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Question for med students!?!?

Discussion in 'Pre-Medical - MD' started by colliea21, Feb 20, 2007.

  1. colliea21

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    I was advised to take biochem, anatomy, etc. BEFORE getting into med school since it would be soo much easier. However, I was planning to just skip these and take the prereq. needed for admission only (This will save me a year!) What do you guys think? should I just jump into med school without these...is it doable?
     
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  2. 45408

    45408 aw buddy
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    don't waste a year. it wouldn't help that much anyways.
     
  3. DoctorFunk

    DoctorFunk Get down with the boogie
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    If you needed to take those classes before med school they would already be prerequisites.

    I would probably start looking beyond your acquaintance for admissions advice.
     
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  4. Ashers

    Ashers Bacteria? Don't exist.
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    Some med schools require biochem. So you might want to look at specific requirements for schools in which you're interested.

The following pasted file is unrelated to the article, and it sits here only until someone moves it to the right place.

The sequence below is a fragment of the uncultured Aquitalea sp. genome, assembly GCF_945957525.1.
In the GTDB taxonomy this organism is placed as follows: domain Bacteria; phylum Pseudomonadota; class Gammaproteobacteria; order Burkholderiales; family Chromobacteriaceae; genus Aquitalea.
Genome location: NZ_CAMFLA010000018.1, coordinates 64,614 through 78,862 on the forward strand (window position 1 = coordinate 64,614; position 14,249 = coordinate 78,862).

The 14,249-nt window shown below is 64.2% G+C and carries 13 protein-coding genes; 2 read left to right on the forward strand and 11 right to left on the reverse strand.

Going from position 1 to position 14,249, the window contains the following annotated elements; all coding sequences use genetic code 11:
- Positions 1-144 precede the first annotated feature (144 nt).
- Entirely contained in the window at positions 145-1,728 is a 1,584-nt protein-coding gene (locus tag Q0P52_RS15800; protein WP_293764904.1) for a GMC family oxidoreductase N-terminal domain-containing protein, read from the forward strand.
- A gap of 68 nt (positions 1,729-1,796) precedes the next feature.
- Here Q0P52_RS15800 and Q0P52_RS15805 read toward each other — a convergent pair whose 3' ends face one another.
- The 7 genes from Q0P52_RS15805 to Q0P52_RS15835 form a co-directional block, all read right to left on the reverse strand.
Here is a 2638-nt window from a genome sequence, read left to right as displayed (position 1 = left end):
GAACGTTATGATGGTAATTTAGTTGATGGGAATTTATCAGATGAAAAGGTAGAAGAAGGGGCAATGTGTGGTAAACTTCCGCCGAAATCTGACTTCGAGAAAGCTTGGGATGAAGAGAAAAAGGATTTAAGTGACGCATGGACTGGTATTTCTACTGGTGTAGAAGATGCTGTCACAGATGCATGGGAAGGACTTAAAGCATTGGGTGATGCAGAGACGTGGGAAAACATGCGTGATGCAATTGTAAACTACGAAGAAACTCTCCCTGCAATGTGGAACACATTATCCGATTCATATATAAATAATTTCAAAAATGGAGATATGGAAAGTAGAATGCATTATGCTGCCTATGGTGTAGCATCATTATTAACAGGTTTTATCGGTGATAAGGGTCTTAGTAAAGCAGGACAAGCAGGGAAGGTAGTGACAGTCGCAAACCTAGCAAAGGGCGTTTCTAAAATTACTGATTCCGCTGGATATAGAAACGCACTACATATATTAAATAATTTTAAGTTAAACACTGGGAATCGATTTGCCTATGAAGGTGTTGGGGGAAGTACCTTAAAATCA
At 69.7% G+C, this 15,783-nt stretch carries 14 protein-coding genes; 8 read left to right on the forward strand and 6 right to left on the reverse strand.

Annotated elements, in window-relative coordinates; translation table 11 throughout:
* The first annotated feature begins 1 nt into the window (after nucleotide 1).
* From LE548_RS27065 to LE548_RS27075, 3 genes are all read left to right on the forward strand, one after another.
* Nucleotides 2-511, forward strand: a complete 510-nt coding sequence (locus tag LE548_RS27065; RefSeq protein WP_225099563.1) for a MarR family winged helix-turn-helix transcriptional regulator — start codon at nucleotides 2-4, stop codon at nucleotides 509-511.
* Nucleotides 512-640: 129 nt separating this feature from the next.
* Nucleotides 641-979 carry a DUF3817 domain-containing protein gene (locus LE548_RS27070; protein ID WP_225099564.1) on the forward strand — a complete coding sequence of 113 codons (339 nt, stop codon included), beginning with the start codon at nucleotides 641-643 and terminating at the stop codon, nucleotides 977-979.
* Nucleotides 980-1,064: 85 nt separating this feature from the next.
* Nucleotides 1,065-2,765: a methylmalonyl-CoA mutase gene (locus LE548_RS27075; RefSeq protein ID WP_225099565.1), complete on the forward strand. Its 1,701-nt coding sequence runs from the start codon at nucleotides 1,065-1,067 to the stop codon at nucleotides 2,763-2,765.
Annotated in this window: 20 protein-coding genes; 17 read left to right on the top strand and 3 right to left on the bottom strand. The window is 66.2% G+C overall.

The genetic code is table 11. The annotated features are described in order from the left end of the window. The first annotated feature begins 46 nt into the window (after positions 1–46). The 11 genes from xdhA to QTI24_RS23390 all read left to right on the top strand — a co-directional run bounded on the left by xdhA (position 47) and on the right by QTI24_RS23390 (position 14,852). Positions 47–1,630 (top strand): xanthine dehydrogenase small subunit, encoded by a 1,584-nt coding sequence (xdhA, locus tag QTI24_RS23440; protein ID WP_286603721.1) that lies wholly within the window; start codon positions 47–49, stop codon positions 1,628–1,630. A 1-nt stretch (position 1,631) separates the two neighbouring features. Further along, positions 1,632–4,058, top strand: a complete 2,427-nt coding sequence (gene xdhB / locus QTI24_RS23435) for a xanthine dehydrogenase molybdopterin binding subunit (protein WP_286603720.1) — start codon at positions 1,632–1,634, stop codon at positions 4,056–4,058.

5. OP
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    colliea21

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    No, these are not prereq, when I say prereq I mean biology I&II, orgo, etc...These are just strongly recommended...
     
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  6. Law2Doc

    Law2Doc 5K+ Member
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    You misunderstood him -- he was saying that if schools really felt you needed those, they would have made those prereqs too. Most don't. If you show up ready to work hard, you will do fine without those courses.
     
  7. OP
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    colliea21

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    biochem Im gonna take anyways...is the anatomy, cell biology, genetics and such that will take me a year
     
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  8. OP
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    colliea21

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    oooh, ok:thumbup: got it!~thanks
     
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  9. Droopy Snoopy

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    Whoa, hang on. If it was just biochem and anatomy I'd say skip 'em. But if there's a whole host of science classes on top of those two you also have yet to take (physiology, micro, etc.?) you might consider staying put that extra year.
     
  10. OP
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    colliea21